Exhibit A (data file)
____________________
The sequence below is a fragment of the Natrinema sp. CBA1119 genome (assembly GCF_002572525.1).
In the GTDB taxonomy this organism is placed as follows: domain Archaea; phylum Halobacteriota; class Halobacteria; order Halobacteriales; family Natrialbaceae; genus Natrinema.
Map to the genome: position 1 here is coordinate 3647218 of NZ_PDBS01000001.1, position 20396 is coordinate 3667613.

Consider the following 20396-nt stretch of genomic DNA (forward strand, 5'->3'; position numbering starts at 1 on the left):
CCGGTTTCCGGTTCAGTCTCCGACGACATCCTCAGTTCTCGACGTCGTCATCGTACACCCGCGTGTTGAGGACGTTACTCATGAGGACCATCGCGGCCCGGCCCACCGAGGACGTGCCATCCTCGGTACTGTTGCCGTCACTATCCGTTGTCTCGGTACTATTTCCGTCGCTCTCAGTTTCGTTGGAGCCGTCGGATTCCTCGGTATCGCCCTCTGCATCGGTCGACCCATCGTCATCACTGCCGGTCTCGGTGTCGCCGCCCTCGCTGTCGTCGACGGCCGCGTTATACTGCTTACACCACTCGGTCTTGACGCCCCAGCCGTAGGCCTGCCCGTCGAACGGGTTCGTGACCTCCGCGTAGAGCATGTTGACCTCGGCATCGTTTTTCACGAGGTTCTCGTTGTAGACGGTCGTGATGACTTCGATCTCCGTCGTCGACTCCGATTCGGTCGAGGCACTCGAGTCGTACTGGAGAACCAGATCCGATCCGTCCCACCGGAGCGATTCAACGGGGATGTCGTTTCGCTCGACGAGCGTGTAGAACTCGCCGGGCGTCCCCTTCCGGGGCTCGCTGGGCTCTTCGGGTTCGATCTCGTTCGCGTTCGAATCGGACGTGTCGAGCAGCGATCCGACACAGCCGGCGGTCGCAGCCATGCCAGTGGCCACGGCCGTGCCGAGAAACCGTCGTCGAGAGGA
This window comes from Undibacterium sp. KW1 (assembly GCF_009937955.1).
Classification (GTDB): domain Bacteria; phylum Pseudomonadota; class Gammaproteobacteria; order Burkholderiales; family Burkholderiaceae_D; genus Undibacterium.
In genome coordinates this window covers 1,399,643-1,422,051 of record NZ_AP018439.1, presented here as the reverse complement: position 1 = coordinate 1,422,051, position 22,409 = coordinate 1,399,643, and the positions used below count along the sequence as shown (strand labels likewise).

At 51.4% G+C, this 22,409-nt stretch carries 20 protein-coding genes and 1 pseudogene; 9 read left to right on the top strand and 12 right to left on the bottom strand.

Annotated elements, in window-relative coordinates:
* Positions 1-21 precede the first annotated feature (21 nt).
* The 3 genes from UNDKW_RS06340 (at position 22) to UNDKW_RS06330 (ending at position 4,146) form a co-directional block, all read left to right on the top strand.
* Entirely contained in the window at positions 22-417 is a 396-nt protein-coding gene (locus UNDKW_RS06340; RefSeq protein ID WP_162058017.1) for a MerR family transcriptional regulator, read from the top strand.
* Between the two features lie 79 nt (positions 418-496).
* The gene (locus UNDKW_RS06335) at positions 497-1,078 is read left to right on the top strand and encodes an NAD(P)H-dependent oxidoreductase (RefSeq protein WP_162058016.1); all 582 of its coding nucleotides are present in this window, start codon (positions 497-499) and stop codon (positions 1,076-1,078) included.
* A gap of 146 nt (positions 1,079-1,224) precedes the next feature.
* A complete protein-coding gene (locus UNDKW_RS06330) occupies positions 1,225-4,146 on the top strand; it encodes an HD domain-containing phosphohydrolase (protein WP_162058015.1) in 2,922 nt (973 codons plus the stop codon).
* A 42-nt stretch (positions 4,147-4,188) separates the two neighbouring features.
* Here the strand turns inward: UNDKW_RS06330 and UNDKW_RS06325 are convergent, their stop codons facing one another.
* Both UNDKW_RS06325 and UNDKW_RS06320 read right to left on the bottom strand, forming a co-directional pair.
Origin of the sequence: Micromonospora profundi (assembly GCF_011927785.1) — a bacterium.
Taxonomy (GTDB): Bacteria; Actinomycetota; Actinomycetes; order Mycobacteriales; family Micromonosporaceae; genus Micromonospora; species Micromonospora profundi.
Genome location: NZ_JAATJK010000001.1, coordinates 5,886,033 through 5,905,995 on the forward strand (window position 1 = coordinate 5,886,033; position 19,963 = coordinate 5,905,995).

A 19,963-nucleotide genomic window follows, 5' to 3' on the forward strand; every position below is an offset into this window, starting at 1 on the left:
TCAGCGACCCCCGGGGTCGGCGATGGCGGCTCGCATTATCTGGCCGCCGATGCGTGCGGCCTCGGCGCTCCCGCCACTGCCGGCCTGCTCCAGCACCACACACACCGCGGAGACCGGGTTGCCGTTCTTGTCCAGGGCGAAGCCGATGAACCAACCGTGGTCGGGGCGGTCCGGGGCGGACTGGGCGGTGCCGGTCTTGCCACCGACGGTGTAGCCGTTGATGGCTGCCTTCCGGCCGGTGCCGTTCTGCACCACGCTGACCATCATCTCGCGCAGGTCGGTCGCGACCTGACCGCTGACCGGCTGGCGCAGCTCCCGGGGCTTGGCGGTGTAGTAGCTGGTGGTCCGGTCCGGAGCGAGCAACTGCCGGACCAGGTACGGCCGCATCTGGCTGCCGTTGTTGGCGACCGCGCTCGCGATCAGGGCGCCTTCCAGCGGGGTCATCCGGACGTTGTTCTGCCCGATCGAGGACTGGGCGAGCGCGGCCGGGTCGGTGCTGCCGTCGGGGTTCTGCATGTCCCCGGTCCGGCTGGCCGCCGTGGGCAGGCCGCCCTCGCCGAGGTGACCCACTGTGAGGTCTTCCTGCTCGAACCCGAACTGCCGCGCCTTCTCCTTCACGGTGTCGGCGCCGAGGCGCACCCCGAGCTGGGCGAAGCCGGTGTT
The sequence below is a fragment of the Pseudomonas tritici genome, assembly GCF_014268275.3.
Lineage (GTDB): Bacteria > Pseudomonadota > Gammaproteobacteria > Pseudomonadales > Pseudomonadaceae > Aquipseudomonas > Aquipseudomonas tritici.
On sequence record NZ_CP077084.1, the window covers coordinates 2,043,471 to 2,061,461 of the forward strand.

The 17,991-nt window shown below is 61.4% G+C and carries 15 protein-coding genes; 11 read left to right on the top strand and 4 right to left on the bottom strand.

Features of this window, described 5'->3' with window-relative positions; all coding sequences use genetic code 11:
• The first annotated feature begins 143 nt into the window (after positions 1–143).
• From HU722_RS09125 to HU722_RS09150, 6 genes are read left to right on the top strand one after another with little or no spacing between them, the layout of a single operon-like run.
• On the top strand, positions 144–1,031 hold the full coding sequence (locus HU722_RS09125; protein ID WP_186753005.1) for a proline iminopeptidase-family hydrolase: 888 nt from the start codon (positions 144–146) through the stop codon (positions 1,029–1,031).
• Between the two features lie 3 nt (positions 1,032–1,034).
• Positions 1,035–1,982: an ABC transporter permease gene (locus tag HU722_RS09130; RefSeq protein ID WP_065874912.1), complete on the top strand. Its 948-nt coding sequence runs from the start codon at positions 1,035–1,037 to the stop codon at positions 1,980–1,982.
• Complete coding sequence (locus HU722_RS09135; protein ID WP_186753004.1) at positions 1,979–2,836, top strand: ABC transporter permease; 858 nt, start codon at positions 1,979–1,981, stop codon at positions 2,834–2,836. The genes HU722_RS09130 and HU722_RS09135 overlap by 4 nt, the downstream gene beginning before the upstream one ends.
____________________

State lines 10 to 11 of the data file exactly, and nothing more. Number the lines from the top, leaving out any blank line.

Annotated elements, in window-relative coordinates:
* Positions 1-21 precede the first annotated feature (21 nt).